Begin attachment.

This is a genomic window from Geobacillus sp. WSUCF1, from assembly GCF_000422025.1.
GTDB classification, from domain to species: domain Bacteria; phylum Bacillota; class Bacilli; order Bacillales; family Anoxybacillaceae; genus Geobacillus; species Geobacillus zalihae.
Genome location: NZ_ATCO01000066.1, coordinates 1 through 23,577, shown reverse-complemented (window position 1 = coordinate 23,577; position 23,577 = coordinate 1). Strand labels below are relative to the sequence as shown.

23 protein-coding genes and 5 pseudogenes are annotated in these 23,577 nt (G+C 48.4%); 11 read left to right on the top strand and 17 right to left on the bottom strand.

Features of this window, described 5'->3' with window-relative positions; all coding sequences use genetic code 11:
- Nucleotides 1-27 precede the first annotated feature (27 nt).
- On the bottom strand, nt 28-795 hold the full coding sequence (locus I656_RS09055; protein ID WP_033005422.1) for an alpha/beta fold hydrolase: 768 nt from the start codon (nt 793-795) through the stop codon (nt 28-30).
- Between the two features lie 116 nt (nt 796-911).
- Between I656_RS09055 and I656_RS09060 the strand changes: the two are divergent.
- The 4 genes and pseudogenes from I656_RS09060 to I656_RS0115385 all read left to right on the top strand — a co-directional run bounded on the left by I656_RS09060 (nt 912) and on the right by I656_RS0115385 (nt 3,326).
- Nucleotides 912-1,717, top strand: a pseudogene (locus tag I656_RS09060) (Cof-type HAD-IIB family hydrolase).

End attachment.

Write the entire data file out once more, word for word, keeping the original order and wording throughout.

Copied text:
This is a genomic window from Geobacillus sp. WSUCF1, from assembly GCF_000422025.1.
GTDB classification, from domain to species: domain Bacteria; phylum Bacillota; class Bacilli; order Bacillales; family Anoxybacillaceae; genus Geobacillus; species Geobacillus zalihae.
Genome location: NZ_ATCO01000066.1, coordinates 1 through 23,577, shown reverse-complemented (window position 1 = coordinate 23,577; position 23,577 = coordinate 1). Strand labels below are relative to the sequence as shown.

23 protein-coding genes and 5 pseudogenes are annotated in these 23,577 nt (G+C 48.4%); 11 read left to right on the top strand and 17 right to left on the bottom strand.

Features of this window, described 5'->3' with window-relative positions; all coding sequences use genetic code 11:
- Nucleotides 1-27 precede the first annotated feature (27 nt).
- On the bottom strand, nt 28-795 hold the full coding sequence (locus I656_RS09055; protein ID WP_033005422.1) for an alpha/beta fold hydrolase: 768 nt from the start codon (nt 793-795) through the stop codon (nt 28-30).
- Between the two features lie 116 nt (nt 796-911).
- Between I656_RS09055 and I656_RS09060 the strand changes: the two are divergent.
- The 4 genes and pseudogenes from I656_RS09060 to I656_RS0115385 all read left to right on the top strand — a co-directional run bounded on the left by I656_RS09060 (nt 912) and on the right by I656_RS0115385 (nt 3,326).
- Nucleotides 912-1,717, top strand: a pseudogene (locus tag I656_RS09060) (Cof-type HAD-IIB family hydrolase).